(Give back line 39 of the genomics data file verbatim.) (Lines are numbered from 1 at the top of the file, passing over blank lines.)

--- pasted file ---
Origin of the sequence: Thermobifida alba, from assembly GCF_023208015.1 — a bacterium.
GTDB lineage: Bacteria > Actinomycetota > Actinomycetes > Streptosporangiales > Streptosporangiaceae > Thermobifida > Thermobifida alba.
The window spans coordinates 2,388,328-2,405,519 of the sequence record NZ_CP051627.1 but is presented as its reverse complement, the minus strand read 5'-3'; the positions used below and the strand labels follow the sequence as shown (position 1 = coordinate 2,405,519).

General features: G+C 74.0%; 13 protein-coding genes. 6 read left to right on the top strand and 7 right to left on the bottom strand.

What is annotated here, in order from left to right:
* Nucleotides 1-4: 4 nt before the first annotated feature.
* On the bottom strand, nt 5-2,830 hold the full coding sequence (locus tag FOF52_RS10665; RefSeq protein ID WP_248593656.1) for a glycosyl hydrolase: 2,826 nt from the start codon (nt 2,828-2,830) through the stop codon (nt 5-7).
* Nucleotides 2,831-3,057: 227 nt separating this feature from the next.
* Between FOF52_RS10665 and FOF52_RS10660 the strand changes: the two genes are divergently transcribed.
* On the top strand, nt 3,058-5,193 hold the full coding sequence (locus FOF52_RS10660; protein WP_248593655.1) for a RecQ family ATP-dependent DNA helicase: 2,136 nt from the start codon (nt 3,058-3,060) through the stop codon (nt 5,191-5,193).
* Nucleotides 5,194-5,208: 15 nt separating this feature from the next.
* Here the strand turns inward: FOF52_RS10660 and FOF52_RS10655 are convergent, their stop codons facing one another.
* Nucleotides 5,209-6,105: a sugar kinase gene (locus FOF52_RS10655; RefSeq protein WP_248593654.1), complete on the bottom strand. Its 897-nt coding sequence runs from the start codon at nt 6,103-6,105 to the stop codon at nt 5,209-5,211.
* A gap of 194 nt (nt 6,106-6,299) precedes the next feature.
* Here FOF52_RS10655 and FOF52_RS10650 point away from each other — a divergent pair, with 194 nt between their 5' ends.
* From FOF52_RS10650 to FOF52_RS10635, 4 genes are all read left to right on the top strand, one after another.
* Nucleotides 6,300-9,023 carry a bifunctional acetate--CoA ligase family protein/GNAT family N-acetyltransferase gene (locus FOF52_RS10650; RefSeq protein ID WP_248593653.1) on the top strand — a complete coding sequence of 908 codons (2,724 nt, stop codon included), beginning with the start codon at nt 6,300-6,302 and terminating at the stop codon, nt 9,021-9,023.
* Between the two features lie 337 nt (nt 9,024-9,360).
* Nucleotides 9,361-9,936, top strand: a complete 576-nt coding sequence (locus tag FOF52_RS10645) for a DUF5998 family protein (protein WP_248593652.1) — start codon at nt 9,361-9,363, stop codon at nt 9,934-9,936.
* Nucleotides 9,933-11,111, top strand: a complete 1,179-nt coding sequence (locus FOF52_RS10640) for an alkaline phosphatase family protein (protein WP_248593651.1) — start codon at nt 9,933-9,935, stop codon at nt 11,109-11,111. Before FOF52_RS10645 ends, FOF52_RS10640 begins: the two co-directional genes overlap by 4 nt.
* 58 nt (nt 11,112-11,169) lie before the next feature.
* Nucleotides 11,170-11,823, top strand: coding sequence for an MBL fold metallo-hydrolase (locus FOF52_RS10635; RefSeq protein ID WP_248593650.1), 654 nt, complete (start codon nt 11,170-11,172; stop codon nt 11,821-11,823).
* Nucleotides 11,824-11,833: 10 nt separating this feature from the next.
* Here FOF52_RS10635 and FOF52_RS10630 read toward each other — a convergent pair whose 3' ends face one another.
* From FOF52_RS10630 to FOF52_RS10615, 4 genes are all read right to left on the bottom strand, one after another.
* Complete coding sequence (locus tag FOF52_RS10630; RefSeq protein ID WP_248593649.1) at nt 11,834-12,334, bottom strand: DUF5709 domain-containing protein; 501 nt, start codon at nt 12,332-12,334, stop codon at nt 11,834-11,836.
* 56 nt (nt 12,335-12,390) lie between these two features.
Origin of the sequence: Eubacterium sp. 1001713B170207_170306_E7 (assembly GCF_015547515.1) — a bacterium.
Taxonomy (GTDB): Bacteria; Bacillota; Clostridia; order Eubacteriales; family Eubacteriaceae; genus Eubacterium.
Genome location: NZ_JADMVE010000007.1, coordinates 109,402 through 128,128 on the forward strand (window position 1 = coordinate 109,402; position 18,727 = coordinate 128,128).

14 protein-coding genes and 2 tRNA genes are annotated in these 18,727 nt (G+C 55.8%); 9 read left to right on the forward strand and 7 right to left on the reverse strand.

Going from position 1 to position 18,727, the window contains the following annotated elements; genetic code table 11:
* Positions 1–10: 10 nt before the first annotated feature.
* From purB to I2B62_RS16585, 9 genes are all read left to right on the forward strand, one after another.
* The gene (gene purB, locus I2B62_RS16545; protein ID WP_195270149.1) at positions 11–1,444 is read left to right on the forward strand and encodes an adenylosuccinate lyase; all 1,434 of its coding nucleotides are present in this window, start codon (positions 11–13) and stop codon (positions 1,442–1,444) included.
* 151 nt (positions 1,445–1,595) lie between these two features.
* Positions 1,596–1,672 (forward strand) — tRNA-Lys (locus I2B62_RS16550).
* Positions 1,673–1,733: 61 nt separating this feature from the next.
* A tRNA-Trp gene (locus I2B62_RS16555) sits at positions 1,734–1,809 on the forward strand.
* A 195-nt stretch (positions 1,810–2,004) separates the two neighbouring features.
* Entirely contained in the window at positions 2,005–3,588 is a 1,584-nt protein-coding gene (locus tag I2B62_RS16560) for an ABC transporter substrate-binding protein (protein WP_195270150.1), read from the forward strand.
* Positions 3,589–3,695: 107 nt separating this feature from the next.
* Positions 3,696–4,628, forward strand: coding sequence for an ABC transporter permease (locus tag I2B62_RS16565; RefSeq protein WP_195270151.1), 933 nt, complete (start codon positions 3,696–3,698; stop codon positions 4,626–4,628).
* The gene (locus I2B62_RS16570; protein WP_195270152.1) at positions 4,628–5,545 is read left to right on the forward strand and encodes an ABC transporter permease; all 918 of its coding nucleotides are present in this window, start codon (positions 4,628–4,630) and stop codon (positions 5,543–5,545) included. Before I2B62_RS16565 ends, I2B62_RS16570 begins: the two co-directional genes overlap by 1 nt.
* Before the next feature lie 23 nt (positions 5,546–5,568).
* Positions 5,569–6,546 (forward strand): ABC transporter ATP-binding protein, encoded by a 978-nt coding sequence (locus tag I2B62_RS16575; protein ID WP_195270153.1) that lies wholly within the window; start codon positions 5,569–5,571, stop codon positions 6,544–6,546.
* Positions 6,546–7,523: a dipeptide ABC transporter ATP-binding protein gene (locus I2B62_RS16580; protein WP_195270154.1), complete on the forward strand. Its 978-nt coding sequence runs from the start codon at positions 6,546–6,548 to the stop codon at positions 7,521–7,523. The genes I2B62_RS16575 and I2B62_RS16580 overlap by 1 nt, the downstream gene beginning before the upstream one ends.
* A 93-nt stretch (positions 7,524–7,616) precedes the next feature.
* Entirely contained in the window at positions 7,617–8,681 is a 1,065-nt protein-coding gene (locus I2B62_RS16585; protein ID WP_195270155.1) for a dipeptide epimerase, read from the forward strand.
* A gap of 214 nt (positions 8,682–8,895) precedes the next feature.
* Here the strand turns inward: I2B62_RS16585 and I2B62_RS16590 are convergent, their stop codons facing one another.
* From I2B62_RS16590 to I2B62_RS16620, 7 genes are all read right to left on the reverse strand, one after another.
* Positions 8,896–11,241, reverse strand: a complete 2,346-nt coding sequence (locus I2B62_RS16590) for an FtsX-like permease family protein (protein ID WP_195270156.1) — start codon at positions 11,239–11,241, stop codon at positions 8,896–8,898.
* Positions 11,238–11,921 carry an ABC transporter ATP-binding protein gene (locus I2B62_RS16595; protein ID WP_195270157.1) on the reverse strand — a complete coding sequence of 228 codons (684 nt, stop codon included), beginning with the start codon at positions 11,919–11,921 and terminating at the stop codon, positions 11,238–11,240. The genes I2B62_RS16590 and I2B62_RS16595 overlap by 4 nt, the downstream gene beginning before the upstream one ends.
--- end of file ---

* A tRNA-Trp gene (locus I2B62_RS16555) sits at positions 1,734–1,809 on the forward strand.